To the Winslow Animal Hospital Staff:
I would like to thank the entire staff for being so professional, loyal, & loving to my beagle Binky (Donna Valentine). You made him smell good & hair shiny. Your staff truly cares about all animals. So from the bottom of my heart, I would like to say, “Thanks & God bless you all!”
Winslow animal hospital has done a fantastic job with my 3 year old pit mix, Cairo. He had surgery on his right knee performed by Dr. Coudrai on June 4 for a luxating patella. From the vet techs, to Dr. Coudrai, to the administrative team, to the physical therapist Linda, Winslow Animal Hospital has been nothing but phenomenal and I am so pleased and impressed with their service. Cairo was very timid at first in therapy and Linda was extremely patient and handled him with kindness and understanding. She made sure he always left on a positive note and he now gets excited when we go to the vet for his therapy and can’t wait to get there! Thank you for all you have done for my little man!! Pretty soon he will be better than ever all thanks to your hard work and effort! Thanks again!!
I would like to say thank you to Dr. Coudrai for taking such good care of Bear during his surgery yesterday and Linda Franzini for walking me through every step of Bear’s upcoming rehab and the ENTIRE staff at Winslow Animal Hospital for going above and beyong in keeping us informed every step of the way. I appreciate each and every one of you! Sincerely, Mary Ann H
Winslow Animal Hospital is blessed to have Dr. Bohn. She is the most compassionate, caring veterinarian we have ever met! Yesterday we could have saved almost $200.00 to take our girl to another place to be put to rest, but it was so much more important to us that Dr. Bohn be there with us during our difficult time. She knew our pet and cared for her. We didn’t have to explain. Your support staff was incredible as well, and the room was so comforting and warm like home. We will continue to visit with our kitties, one who was saved by Dr. Draper’s medical expertise. Thank you so much! xo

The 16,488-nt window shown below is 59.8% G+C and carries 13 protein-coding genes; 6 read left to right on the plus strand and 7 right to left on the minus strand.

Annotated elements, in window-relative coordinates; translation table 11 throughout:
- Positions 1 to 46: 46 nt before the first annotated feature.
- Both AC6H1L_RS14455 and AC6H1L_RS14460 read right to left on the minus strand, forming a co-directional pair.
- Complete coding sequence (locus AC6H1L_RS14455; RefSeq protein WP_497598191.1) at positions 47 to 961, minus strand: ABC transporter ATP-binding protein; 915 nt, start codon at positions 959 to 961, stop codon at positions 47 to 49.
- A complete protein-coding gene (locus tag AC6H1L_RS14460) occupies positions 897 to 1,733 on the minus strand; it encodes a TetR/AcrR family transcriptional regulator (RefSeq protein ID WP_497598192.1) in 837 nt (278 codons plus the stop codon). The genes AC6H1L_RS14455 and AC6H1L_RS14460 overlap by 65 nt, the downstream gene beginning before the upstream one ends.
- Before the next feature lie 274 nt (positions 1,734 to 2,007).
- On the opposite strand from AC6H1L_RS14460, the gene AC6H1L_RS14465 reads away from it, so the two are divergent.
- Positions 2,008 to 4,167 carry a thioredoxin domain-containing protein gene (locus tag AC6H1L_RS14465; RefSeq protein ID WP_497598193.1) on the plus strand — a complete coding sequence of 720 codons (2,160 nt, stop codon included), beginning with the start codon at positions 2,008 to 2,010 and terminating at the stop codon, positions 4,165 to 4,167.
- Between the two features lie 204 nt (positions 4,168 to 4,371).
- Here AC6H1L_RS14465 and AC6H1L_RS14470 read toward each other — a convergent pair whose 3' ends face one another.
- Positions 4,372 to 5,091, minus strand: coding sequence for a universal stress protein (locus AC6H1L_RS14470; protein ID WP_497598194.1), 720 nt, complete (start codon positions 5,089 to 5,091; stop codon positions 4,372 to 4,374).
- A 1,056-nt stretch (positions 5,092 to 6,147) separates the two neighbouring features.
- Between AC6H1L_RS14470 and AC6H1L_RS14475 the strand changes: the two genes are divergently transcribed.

Quinn says “Hi!” to everyone there, especially Dr. Coudrai. 3 tough surgeries and multiple rehabs later and she is living the best life a doggie could ask for! Thanks all!
Dr. Draper, I cannot thank you enough for your compassion, gentle bedside manner and guidance on Oct. 14th when I was there with our sweet Sarah. I knew in my heart it was not going to be a good visit when I called in tears to bring her in…. I said a prayer you were working that day and you were! You are the only Dr. I wanted to deal with and I guess God knew ahead of time we were going to need you. You are so amazing at what you do and I appreciate all the patience you had with me on Tuesday and helping me find some comfort in the dreadful decision I had to make. I truly thank you from the bottom of my heart for being so understanding of my emotions and so gentle with my Sarah in her last few hours. We miss her terribly but are finding comfort in the 17 years of loving memories she left in our hearts. God Bless You Dr. Draper
“Einstein” was rushed into Winslow Animal Hospital by his panic stricken owners one day in early March. A white, 2 ½ year old bichon/poodle mix, Einstein had been viciously attacked by another dog while out on a walk with his owner and her daughter.
Einstein was in very serious condition, as the other dog – who was much larger than little 15 lb. Einstein- had severely bitten him on the forehead and jaw area, and it had taken much effort to get the dog to release Einstein’s head from his powerful jaws. It had been a very frightening and traumatic experience for both Einstein and his owners, and poor Einstein had lost a lot of blood. A severe laceration covered the entire length of his left jaw, and several deep puncture wounds dotted his forehead area. Einstein was immediately examined by Dr. Phil Coudrai and his nursing staff.